The Legoland Discovery Centre is a completely indoor attraction, so perfect for rainy days. There are all sorts of Lego related activities, with rides, a 4D cinema, a Miniland built of Lego featuring local landmarks and plenty of opportunities to play with Lego bricks.

Legoland Discovery Centre, Manchester

You can build your own Lego racing cars and race them down a track, and younger children can construct in the Duplo village. The Legoland Discovery Centre is located inside the Trafford Centre.

The Manchester Museum of Science and Industry takes you on a journey through Manchester's heritage. It's located on the site of the former Liverpool Road Station, one of Manchester's most important historic sites.

Among many other exhibits you can go underground and walk through a Victorian sewer, learn about the Manchester cotton mills and see road transport and locomotives. There is also a 4D theatre. Entrance to the museum is free, and you could easily spend a whole day here.

If your children are obsessed with trams, buses and coaches then the Museum of Transport would definitely be worth a visit. It's located about a mile outside the city centre, with excellent public transport links. It's based in one of Manchester's earliest bus garages, adjoins the first tram depot, and has a large collection of restored vehicles from the county. There are also regular special events with chances to ride on some of the historic buses.

Children aged six and over might like to visit the CBBC Interactive Tour at MediaCityUK and visit the home of many favourite CBBC shows, including Blue Peter and Newsround. Children can try their hand at being a television presenter, and find out all about what goes on behind the scenes. Make sure to book in advance as capacity is limited!

With so much to do, Manchester is a great place to visit with the family!

This is a sponsored post

Thursday, 21 August 2014

A bracelet of story beads

I first encountered story beads on the blog Mudpies and Marmalade - Story Beads. It's a lovely post if you are interested in learning more about them. Basically, story beads are beads which are used as a prompt for telling stories, and they can be stored as a necklace or bracelet worn by the story teller.

A bracelet of story beads

I've been meaning to make a story bead bracelet for a while now, and I started collecting beads for it, but I'd been putting it off. I wasn't sure why at first, but then I realised it was because I was worried that I'd forget the stories associated with the beads. But I decided that it's not important, if I forget the stories I can just make up a new one! The stories can vary anyway according to the mood of the teller or the listener.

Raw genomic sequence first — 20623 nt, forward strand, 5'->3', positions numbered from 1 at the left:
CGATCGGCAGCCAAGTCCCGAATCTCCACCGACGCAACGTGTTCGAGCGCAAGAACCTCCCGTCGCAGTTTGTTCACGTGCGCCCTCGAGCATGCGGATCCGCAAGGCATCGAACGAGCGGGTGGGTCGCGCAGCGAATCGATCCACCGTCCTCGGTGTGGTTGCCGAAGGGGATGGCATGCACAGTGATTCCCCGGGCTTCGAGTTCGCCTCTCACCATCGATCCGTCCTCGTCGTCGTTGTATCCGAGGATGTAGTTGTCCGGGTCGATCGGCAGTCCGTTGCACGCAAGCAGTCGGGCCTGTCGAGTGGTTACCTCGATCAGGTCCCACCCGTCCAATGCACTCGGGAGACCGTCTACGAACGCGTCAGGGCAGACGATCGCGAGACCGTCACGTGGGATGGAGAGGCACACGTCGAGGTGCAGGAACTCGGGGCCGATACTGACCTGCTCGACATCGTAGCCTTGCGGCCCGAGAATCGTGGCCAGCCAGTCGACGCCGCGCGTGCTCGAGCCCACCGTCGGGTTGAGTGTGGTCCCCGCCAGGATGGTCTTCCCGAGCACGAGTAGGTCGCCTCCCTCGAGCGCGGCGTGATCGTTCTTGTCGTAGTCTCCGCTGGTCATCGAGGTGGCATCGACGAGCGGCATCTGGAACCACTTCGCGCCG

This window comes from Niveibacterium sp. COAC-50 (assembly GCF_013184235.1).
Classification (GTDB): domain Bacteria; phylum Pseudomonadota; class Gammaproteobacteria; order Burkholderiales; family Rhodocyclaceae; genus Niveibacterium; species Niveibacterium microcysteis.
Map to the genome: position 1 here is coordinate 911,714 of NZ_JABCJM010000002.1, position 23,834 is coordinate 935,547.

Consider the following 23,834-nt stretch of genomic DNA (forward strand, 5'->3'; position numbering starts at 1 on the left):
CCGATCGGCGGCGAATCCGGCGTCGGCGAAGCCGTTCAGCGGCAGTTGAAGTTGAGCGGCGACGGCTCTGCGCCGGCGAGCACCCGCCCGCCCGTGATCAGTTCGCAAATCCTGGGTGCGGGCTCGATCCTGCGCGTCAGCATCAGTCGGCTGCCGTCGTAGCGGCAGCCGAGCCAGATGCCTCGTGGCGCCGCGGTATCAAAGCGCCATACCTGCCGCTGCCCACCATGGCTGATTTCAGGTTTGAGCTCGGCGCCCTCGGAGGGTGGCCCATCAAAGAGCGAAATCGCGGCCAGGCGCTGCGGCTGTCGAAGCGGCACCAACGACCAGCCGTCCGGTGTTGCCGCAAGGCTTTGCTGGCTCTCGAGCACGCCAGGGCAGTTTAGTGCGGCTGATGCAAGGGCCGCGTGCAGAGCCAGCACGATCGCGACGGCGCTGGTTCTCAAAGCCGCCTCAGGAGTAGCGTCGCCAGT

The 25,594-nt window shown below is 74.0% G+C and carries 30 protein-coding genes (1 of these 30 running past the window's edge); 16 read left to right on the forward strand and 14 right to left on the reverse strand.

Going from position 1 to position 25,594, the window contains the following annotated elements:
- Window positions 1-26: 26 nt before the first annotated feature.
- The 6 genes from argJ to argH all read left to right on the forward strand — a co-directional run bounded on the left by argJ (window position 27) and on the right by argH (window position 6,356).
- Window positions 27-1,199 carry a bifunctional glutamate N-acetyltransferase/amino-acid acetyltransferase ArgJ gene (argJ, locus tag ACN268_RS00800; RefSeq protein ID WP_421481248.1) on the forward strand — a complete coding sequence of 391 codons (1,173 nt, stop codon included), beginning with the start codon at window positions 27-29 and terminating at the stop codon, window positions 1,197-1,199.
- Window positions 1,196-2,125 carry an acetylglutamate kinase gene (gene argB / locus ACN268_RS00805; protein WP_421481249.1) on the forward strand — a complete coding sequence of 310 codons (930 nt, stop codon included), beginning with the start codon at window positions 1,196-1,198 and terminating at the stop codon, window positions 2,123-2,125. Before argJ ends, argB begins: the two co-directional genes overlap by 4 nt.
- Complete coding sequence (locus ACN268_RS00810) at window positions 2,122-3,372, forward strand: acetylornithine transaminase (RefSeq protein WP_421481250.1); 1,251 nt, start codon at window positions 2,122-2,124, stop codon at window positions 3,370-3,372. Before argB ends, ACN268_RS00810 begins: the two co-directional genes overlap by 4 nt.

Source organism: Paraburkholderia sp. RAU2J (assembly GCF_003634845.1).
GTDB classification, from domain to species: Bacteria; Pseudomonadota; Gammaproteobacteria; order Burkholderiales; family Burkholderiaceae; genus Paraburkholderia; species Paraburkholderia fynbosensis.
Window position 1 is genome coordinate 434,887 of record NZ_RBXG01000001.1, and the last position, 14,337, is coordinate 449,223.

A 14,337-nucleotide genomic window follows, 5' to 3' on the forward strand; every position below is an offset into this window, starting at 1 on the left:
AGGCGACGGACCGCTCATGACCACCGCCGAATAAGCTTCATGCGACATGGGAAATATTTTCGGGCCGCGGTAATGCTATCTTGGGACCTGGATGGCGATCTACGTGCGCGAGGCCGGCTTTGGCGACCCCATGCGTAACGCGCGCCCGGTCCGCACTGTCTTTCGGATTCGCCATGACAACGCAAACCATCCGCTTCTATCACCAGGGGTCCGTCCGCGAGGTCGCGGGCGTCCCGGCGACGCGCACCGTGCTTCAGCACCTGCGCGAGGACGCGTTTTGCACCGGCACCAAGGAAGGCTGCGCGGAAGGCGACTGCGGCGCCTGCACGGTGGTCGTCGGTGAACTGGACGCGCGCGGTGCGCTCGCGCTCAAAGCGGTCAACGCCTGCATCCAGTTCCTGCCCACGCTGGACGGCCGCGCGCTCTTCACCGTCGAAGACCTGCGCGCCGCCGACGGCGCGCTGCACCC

Story beads are also popular for helping children to remember famous stories like the Nativity or Thanksgiving. I've also discovered Great Story Beads, which are an amazing way of symbolising a story spanning 13.7 billion years. You can find plenty of fascinating information and ideas here - Great Story Beads.

A bracelet of story beads

I made my bracelet using some beads that I bought ages ago, and some that I received recently as part of some crafty goodies to review. The beads that I bought mainly came from the Brighton Bead Shop which I really love, I picked up some little silver charms that I like to represent certain things about me - an anchor for travelling, a feather for writing, a cupcake for baking. I was in Hobbycraft recently and noticed that they had a nice bead selection in there too, and that's where I bought the purple elastic that I used to string the beads together. Among other things, there is a little stone on the bracelet with a hole through it that I found somewhere, and an old bead that I found in the garden of our old house.

I deliberately made my bracelet while the children were around so that they could see what I was doing, and of course they both wanted to make one too. Luckily I had plenty of beads! Mia was happy just stringing away, but I encouraged Harry to think about the beads that he was using. I asked him what particular beads reminded him of, and I loved his responses. He chose one that had a large hole through the middle and said that it reminded him of a rabbit because they live in holes. He chose the sparkly ones because they reminded him of pirate treasure.

A bracelet of story beads

They are pretty cool bracelets! I've told Harry that if he sees me wearing my story bracelet then it means that I'm in the mood for telling stories so he can come up to me and ask for one.

A bracelet of story beads

I thought that I'd find it difficult to come up with stories for the beads, but it's not hard at all. Sometimes my stories are based around things that we've done together, and the children love stories about themselves or children just like them. I've used them as a way of helping them to remember things that we've done. It's a similar idea to the storytelling bottle caps that I made a couple of years ago, and that Harry still asks for today.

Tuesday, 19 August 2014